KBEAR NEON Review: Deep fit=Deep sound

Pros: Imaging, Clarity, Fast attack, realistic overall tone, mid bass punch, female vocal, micro-details

Cons: Poor bass extension, not really musical (subjective), lack of edge and snap to attack, no treble sparkle (lack of extension again), average construction, need deep fit to get best sound (subjective?)

TONALITY: 7.8/10
TECHNICALITIES: 8.5/10
CONSTRUCTION-DESIGN: 7.5/10
SOUND VALUE: 8/10

PACKAGING is nice. The box has a cool ”Blade Runners” vibe to it. Accessories are generous enough. Carrying case is good-looking. 4cores SPC Cable too looks good enough.

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CONSTRUCTION while mostly pleasant to the eyes is questionable in terms of built, with imperfection there and there and a nozzle that goes unglue after a week. The cable is Ok’ish. But Everything is made of plastic. And 2pin connectors arent very secure. And the fit…

THE FIT
Their multiple ways to insert the NEON in your ear canal, but some people including me think the ”Etymotic way” is the best.
It consists of inserting the NEON very deep in there. Once you find the second seal part in your ear canal- the deep one- the real 3D detailed presentation begins. A shallow fit can either tame or boost the bass and soundstage, either way, it sounds more distant and hollow than the Deep Way.
It worth it, but Be careful about going deeeeeeeep.

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—————–

SOUND

I decide to do this review with the NEON deeeeeeeply inserted in ear as it should (?) if you want to achieve its full potential.

TONALITY:
Vivid neutral with a slight emphasis on mid-bass, and an important mids range and mid-treble boost.

TIMBRE: Smooth bright, very transparent, a bit saturated, and artificial in texturing.

ATTACK: Fast but can got shouty with a fast busy track. In other terms: it shoots sound extremely fast but it lacks a bit of snap and natural decay.

SOUNDSTAGE-IMAGING: Soundstage is very impressive and unique, it feel as if it blossoms in the middle of your head then go out with 3D layers of sound surrounding you from every side, the bass can be in the back of my head while the vocal is in my head and the details of the highs in stereo out of it. Really, you must hear it to understand and this is the first reason why I live the ”deeeeeeep fit revelation”!
Imaging, with well-recorded music, is crisp and airy, with a lot of clean space between instruments. Again, uniquely impressive!

BASS is rolled off in sub-bass extension, but mid-bass is round, just enough weighty and punchy, with great separation and attack speed. Sub-line can be heard, well separated from the kick drum, but dry and thin in body. What can move a bit of air is the kick, but with fast decay that avoids any bleed. The tone is realistic, texture too.

Mids are open and transparent, very well separated and centered but a bit thin and brightish-dryish. Sax, piano, vocal all lack body density. From upper mids and up it’s where the sweet tonality spot begins. Female vocal has great definition and presence.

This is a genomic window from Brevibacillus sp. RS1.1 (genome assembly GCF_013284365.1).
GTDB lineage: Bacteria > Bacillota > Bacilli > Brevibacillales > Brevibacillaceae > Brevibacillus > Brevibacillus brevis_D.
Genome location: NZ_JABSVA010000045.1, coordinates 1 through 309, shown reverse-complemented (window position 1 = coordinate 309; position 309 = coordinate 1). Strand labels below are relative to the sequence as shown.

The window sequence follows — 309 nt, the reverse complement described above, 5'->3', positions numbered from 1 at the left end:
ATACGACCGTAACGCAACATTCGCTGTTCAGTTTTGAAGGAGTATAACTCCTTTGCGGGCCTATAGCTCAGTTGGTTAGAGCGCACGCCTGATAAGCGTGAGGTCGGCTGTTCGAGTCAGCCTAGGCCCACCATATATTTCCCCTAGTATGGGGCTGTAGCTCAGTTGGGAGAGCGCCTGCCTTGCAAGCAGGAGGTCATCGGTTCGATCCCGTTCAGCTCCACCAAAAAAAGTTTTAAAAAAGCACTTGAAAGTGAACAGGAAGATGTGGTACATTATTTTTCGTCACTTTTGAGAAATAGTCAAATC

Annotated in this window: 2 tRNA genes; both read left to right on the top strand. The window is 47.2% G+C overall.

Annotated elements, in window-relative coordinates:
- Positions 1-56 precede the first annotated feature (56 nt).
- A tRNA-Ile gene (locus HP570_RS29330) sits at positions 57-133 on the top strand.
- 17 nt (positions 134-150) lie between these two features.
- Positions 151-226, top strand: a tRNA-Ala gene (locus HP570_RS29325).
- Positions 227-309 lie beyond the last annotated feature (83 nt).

Highs ,even if non-sparkly and lacking some bite and decay, are the star of the show for me, just after female vocal. They are airy, dig a good amount of micro details and never harsh or splashy. Snare is super thigh and crisp, percussions clear and not too upfront and when needed. It’s near analytical treble, with slight roll off begining in 12khz region, so some instrument might lack of brilliance to them.

PS:
Shallow eartips fit way sound is a bit smoother and more distant, still boosted in mids.
Clarity is OK but imaging is abstract, the attack is slower and lack more snap too, all in all it doesnt offer an impressive sound experience compared to the ”Etymotic way”.


COMPARISONS

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VS Audiosense T180 (single Knowles RAF-32873, 40$)
Less deep soundstage, inferior imaging. Timbre is more grainy-brightish. Bass have less weight. Both are mid and treble-centric but T180 dig less micro details and feel more shouty and harsh in upper mids. Vocal aren’t as well extracted and busy tracks can easily go messy. T180 are more comfortable and better built, but in term of sound, they are less refined, clean and extended in bass & treble.

VS Akoustyx R-210 (120$, single custom Knowles BA):
Warmer, more forwards, with more natural timbre and wider, tapestry-like soundstage. Bass is thicker, warmer and less controlled and well separated. Overall sound is smoother and less clinical-analytical than NEON, but less out of your head and holographic too. NEON have dryer, thinner timbre and is more accurate in positioning-separation. Anyway, at the end i find RE-210 more musical and coherent, sounding more like a dynamic driver with weightier more weighty bass, more natural piano, violin, sax, vocal etc. Oh, and no deep insertion fit needed (not possible, like the T180). To be noted that in term of technicality alone, the 70$ cheaper NEON seem superior.


CONCLUSION

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The NEON isn’t an IEM for everyone, its sound signature is axed on clarity, mids and treble and can be improved with an audacious IEM insertion technique that only Ety fans know the secret.

Still, with the right fit, it’s level of technical prowess is high for the 50$ price and can deliver an impressively crisp holographic sound experience that I rarely or ever heard from any other IEM…will I try to Deeeeeply insert All my IEM now, to know if I can retrieve this impressive sound spatiality experience?

I don’t think so. But I think some courageous audiophiles will.

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